TWO months ago, amid the kind of secrecy more normally associated with Saddam’s illicit arms deals, the US authorities in Baghdad formally handed over power to the fledgling Iraqi government.
The ceremony, amid the formidable security of the Green Zone, was done two days ahead of schedule in a bid to wrongfoot insurgents - for whom, it was claimed, it would provide the key rallying moment for a final, last-gasp offensive.
Today, with both Ayad Allawi's new government and its coalition backers losing control of the country, it is hard to imagine why anybody bothered with such constitutional conjuring.
No force ever attacks when its foes expect it to: instead, as yesterday’s carnage and that of recent weeks shows, the real post-hand-over violence is only truly under way now.
The fact remains that this is now the second time, after April’s initial insurrection, that Iraq has listed towards total anarchy. Indeed, a two-month-on, two-month-off pattern of violence was predicted by some coalition commanders long ago.
Back in July, I met Col Dana Pittard, one of the US Army’s more highly regarded leaders, whose men had just quelled a major attempt to take over the northern Iraqi town of Baquba.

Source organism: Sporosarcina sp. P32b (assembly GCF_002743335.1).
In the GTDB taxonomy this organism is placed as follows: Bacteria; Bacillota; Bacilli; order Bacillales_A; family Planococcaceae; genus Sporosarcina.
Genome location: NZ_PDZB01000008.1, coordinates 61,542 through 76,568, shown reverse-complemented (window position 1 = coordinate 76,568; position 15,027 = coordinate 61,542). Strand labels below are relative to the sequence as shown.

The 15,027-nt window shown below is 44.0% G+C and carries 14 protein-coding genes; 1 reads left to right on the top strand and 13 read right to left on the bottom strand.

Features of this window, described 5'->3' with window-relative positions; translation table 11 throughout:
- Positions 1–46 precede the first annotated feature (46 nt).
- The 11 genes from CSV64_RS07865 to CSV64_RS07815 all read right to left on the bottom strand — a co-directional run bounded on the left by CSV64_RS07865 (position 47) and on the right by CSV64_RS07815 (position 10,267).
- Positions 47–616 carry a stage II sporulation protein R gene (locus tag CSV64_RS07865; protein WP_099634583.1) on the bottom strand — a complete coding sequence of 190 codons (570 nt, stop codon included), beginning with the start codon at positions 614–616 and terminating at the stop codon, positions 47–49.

He was proud of his soldiers’ efforts - in which they suffered fatalities - but under no illusions: "They’ll try it on again in a couple of months," he warned. "Just give them time to regroup."
Worse still, even with what now seem to be periodic lulls and highs, the scale of armed resistance seems to grow.
The fact that US troops regularly give the enemy an easy hiding - killing scores, sometimes hundreds at a time - is no comfort. It merely shows that no matter how high the casualty rates, there is a seemingly bottomless supply of newcomers coming in.
And all the time, as occupying armies have known for centuries, the resistance is learning from its mistakes.
To see how the situation has deteriorated one only needs to be reminded of the bullish confidence of coalition commanders in Iraq a year ago. Back then reporters were admonished if they talked of "no-go zones": the coalition presence, and with it the rule of law, extended to every corner of the country.
Nowadays, by comparison, even British troops in the relatively quiet southern sector have all but conceded certain hostile towns.
The prospect of a "super rogue state", as raised in recent days by Iraq’s new UN ambassador Samir Sum-aida'ie, is no longer a distant nightmare but an approaching possibility.
Alas, it is no use expecting "ordinary Iraqis" - the God-fearing, Saddam-hating, violence-abhorring majority to whom the coalition constantly appeals - to rally round to stop the worst-case scenarios unfolding.
As the falls of Fallujah, Najaf and Samarrah have shown, Iraqis’ popular support - explicit, tacit or otherwise - tends to go to whoever wields the biggest sticks in town.
For the first year after the fall of Saddam, that pretty much meant the United States Army.
Now, however, as the half-way point of year two approaches, it is a role that is increasingly up for grabs.